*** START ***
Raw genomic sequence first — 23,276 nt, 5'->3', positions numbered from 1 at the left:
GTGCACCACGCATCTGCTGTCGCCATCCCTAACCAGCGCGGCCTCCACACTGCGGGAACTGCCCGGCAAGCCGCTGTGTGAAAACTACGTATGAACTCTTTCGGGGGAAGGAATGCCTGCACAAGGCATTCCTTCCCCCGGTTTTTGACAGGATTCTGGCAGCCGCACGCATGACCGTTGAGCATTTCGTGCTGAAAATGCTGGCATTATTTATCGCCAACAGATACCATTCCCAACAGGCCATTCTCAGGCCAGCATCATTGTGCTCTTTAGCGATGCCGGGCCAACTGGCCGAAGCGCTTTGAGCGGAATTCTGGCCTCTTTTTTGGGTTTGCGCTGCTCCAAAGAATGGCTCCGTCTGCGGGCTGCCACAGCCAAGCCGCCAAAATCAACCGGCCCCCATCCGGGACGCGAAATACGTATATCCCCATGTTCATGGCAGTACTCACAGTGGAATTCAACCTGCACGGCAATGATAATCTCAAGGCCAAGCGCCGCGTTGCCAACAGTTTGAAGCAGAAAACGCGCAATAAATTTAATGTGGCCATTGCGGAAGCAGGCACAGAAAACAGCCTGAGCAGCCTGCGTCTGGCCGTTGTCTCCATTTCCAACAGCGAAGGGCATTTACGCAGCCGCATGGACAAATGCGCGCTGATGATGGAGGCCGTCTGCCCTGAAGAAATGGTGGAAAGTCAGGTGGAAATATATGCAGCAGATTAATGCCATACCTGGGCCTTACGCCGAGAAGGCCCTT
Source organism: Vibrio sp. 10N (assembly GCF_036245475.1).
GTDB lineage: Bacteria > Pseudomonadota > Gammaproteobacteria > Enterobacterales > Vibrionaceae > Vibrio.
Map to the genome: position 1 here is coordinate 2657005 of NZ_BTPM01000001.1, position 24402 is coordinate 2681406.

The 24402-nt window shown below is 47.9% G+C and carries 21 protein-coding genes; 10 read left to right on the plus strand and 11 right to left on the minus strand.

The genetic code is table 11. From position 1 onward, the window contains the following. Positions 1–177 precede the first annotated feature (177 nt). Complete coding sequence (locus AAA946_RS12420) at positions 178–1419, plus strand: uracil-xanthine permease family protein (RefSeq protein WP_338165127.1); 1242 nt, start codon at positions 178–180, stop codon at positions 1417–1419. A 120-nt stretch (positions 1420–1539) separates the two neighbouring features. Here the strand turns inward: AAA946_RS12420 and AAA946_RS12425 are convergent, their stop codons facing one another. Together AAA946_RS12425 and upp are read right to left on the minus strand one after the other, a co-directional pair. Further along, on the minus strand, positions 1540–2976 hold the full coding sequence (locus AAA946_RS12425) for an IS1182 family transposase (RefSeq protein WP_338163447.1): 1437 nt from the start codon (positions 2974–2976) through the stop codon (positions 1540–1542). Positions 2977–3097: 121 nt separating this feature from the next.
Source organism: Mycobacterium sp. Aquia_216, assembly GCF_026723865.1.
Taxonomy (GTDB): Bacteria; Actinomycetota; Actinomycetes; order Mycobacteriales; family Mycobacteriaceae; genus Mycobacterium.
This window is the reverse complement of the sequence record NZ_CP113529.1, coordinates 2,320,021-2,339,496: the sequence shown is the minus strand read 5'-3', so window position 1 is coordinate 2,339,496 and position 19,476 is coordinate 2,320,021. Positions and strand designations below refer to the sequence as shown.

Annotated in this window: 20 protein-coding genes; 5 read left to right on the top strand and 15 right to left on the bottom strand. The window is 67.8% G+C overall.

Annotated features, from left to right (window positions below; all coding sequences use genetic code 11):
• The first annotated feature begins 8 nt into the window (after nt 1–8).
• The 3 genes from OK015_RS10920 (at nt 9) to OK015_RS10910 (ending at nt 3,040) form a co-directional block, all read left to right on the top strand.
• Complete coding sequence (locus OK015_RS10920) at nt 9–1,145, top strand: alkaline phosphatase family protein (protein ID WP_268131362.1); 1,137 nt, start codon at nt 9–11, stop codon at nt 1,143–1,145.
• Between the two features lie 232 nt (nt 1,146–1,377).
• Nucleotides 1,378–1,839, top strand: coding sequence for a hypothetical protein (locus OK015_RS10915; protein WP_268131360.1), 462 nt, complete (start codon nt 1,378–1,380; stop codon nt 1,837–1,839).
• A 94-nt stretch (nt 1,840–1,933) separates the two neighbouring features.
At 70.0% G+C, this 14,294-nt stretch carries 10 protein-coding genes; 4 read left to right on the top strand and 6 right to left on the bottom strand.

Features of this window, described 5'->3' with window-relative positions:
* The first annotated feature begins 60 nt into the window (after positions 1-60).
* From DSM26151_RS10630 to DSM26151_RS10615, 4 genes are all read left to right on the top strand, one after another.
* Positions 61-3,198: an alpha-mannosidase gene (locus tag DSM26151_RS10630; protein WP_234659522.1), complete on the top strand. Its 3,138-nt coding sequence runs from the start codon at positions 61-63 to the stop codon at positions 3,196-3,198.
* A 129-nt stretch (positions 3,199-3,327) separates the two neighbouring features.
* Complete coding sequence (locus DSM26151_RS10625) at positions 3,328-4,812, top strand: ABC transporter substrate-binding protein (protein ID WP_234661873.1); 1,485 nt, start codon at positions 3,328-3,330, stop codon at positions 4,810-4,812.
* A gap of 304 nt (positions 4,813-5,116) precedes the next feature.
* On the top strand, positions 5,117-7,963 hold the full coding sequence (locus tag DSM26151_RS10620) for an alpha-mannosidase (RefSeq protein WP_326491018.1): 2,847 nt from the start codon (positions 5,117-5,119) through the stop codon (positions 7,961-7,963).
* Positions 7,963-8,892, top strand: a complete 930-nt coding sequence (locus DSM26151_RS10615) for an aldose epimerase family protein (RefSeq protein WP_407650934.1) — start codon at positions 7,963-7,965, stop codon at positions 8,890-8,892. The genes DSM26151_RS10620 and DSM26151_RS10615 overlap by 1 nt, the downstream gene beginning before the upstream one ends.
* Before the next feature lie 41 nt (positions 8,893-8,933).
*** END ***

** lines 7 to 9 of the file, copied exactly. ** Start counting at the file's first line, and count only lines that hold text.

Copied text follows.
The genetic code is table 11. From position 1 onward, the window contains the following. Positions 1–177 precede the first annotated feature (177 nt). Complete coding sequence (locus AAA946_RS12420) at positions 178–1419, plus strand: uracil-xanthine permease family protein (RefSeq protein WP_338165127.1); 1242 nt, start codon at positions 178–180, stop codon at positions 1417–1419. A 120-nt stretch (positions 1420–1539) separates the two neighbouring features. Here the strand turns inward: AAA946_RS12420 and AAA946_RS12425 are convergent, their stop codons facing one another. Together AAA946_RS12425 and upp are read right to left on the minus strand one after the other, a co-directional pair. Further along, on the minus strand, positions 1540–2976 hold the full coding sequence (locus AAA946_RS12425) for an IS1182 family transposase (RefSeq protein WP_338163447.1): 1437 nt from the start codon (positions 2974–2976) through the stop codon (positions 1540–1542). Positions 2977–3097: 121 nt separating this feature from the next.
Source organism: Mycobacterium sp. Aquia_216, assembly GCF_026723865.1.
Taxonomy (GTDB): Bacteria; Actinomycetota; Actinomycetes; order Mycobacteriales; family Mycobacteriaceae; genus Mycobacterium.